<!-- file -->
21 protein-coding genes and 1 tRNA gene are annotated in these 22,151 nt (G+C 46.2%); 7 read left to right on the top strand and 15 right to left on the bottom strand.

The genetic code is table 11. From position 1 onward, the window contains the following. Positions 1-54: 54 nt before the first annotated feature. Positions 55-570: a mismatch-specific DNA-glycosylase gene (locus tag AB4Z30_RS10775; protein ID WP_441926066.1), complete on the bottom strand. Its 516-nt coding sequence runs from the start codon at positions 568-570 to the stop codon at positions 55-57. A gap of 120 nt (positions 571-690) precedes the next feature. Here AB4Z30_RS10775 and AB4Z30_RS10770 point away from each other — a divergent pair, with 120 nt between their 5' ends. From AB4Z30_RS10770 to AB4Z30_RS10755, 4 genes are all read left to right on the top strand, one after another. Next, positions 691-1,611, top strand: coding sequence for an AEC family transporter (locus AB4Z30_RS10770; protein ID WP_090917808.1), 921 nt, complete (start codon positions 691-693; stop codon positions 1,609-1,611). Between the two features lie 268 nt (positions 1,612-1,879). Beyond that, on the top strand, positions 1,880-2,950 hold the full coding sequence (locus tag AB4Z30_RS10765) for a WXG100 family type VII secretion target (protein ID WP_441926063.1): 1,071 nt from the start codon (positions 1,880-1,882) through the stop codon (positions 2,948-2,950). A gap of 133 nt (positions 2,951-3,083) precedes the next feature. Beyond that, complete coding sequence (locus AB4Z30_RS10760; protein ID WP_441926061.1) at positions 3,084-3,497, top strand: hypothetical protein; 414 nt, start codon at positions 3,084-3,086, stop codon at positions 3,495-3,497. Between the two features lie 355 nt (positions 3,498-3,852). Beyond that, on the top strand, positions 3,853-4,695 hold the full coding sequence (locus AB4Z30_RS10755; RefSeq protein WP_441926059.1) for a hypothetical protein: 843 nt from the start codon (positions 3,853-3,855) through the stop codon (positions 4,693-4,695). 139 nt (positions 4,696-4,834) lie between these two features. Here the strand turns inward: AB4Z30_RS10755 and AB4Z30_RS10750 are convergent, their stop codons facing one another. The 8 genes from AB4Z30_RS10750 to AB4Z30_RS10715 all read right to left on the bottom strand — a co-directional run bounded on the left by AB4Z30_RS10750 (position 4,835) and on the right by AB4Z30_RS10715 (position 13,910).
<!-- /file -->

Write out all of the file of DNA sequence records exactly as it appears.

21 protein-coding genes and 1 tRNA gene are annotated in these 22,151 nt (G+C 46.2%); 7 read left to right on the top strand and 15 right to left on the bottom strand.

The genetic code is table 11. From position 1 onward, the window contains the following. Positions 1-54: 54 nt before the first annotated feature. Positions 55-570: a mismatch-specific DNA-glycosylase gene (locus tag AB4Z30_RS10775; protein ID WP_441926066.1), complete on the bottom strand. Its 516-nt coding sequence runs from the start codon at positions 568-570 to the stop codon at positions 55-57. A gap of 120 nt (positions 571-690) precedes the next feature. Here AB4Z30_RS10775 and AB4Z30_RS10770 point away from each other — a divergent pair, with 120 nt between their 5' ends. From AB4Z30_RS10770 to AB4Z30_RS10755, 4 genes are all read left to right on the top strand, one after another. Next, positions 691-1,611, top strand: coding sequence for an AEC family transporter (locus AB4Z30_RS10770; protein ID WP_090917808.1), 921 nt, complete (start codon positions 691-693; stop codon positions 1,609-1,611). Between the two features lie 268 nt (positions 1,612-1,879). Beyond that, on the top strand, positions 1,880-2,950 hold the full coding sequence (locus tag AB4Z30_RS10765) for a WXG100 family type VII secretion target (protein ID WP_441926063.1): 1,071 nt from the start codon (positions 1,880-1,882) through the stop codon (positions 2,948-2,950). A gap of 133 nt (positions 2,951-3,083) precedes the next feature. Beyond that, complete coding sequence (locus AB4Z30_RS10760; protein ID WP_441926061.1) at positions 3,084-3,497, top strand: hypothetical protein; 414 nt, start codon at positions 3,084-3,086, stop codon at positions 3,495-3,497. Between the two features lie 355 nt (positions 3,498-3,852). Beyond that, on the top strand, positions 3,853-4,695 hold the full coding sequence (locus AB4Z30_RS10755; RefSeq protein WP_441926059.1) for a hypothetical protein: 843 nt from the start codon (positions 3,853-3,855) through the stop codon (positions 4,693-4,695). 139 nt (positions 4,696-4,834) lie between these two features. Here the strand turns inward: AB4Z30_RS10755 and AB4Z30_RS10750 are convergent, their stop codons facing one another. The 8 genes from AB4Z30_RS10750 to AB4Z30_RS10715 all read right to left on the bottom strand — a co-directional run bounded on the left by AB4Z30_RS10750 (position 4,835) and on the right by AB4Z30_RS10715 (position 13,910).